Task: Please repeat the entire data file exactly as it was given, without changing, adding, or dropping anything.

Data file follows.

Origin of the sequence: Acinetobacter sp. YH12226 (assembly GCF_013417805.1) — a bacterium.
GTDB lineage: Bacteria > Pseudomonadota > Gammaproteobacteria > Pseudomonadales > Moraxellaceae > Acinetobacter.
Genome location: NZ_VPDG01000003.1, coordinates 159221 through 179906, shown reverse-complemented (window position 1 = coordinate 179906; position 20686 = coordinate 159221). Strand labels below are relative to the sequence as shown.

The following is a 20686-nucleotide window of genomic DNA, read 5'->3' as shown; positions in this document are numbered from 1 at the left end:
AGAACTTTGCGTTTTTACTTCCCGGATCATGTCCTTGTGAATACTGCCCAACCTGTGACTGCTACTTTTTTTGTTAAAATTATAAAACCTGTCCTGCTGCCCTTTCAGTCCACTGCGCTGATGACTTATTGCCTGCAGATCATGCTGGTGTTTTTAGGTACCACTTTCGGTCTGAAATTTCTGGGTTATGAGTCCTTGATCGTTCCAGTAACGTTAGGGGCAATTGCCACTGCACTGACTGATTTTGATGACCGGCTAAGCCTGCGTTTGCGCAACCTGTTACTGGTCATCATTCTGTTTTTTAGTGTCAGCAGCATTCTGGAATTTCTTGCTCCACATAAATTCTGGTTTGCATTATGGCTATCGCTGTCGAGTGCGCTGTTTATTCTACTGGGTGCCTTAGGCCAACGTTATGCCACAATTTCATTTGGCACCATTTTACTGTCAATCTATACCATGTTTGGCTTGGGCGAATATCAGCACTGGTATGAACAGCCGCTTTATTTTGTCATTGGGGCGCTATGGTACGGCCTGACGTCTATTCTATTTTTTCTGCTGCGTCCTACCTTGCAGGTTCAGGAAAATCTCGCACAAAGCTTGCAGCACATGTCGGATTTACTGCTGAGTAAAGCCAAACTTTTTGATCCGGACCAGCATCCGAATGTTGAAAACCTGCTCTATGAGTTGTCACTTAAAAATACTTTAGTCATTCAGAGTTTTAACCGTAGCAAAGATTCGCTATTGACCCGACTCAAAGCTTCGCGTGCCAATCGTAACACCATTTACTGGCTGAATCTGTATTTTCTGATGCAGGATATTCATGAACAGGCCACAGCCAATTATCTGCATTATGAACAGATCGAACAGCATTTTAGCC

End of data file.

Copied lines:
Origin of the sequence: Acinetobacter sp. YH12226 (assembly GCF_013417805.1) — a bacterium.
GTDB lineage: Bacteria > Pseudomonadota > Gammaproteobacteria > Pseudomonadales > Moraxellaceae > Acinetobacter.
Genome location: NZ_VPDG01000003.1, coordinates 159221 through 179906, shown reverse-complemented (window position 1 = coordinate 179906; position 20686 = coordinate 159221). Strand labels below are relative to the sequence as shown.

The following is a 20686-nucleotide window of genomic DNA, read 5'->3' as shown; positions in this document are numbered from 1 at the left end:
AGAACTTTGCGTTTTTACTTCCCGGATCATGTCCTTGTGAATACTGCCCAACCTGTGACTGCTACTTTTTTTGTTAAAATTATAAAACCTGTCCTGCTGCCCTTTCAGTCCACTGCGCTGATGACTTATTGCCTGCAGATCATGCTGGTGTTTTTAGGTACCACTTTCGGTCTGAAATTTCTGGGTTATGAGTCCTTGATCGTTCCAGTAACGTTAGGGGCAATTGCCACTGCACTGACTGATTTTGATGACCGGCTAAGCCTGCGTTTGCGCAACCTGTTACTGGTCATCATTCTGTTTTTTAGTGTCAGCAGCATTCTGGAATTTCTTGCTCCACATAAATTCTGGTTTGCATTATGGCTATCGCTGTCGAGTGCGCTGTTTATTCTACTGGGTGCCTTAGGCCAACGTTATGCCACAATTTCATTTGGCACCATTTTACTGTCAATCTATACCATGTTTGGCTTGGGCGAATATCAGCACTGGTATGAACAGCCGCTTTATTTTGTCATTGGGGCGCTATGGTACGGCCTGACGTCTATTCTATTTTTTCTGCTGCGTCCTACCTTGCAGGTTCAGGAAAATCTCGCACAAAGCTTGCAGCACATGTCGGATTTACTGCTGAGTAAAGCCAAACTTTTTGATCCGGACCAGCATCCGAATGTTGAAAACCTGCTCTATGAGTTGTCACTTAAAAATACTTTAGTCATTCAGAGTTTTAACCGTAGCAAAGATTCGCTATTGACCCGACTCAAAGCTTCGCGTGCCAATCGTAACACCATTTACTGGCTGAATCTGTATTTTCTGATGCAGGATATTCATGAACAGGCCACAGCCAATTATCTGCATTATGAACAGATCGAACAGCATTTTAGCC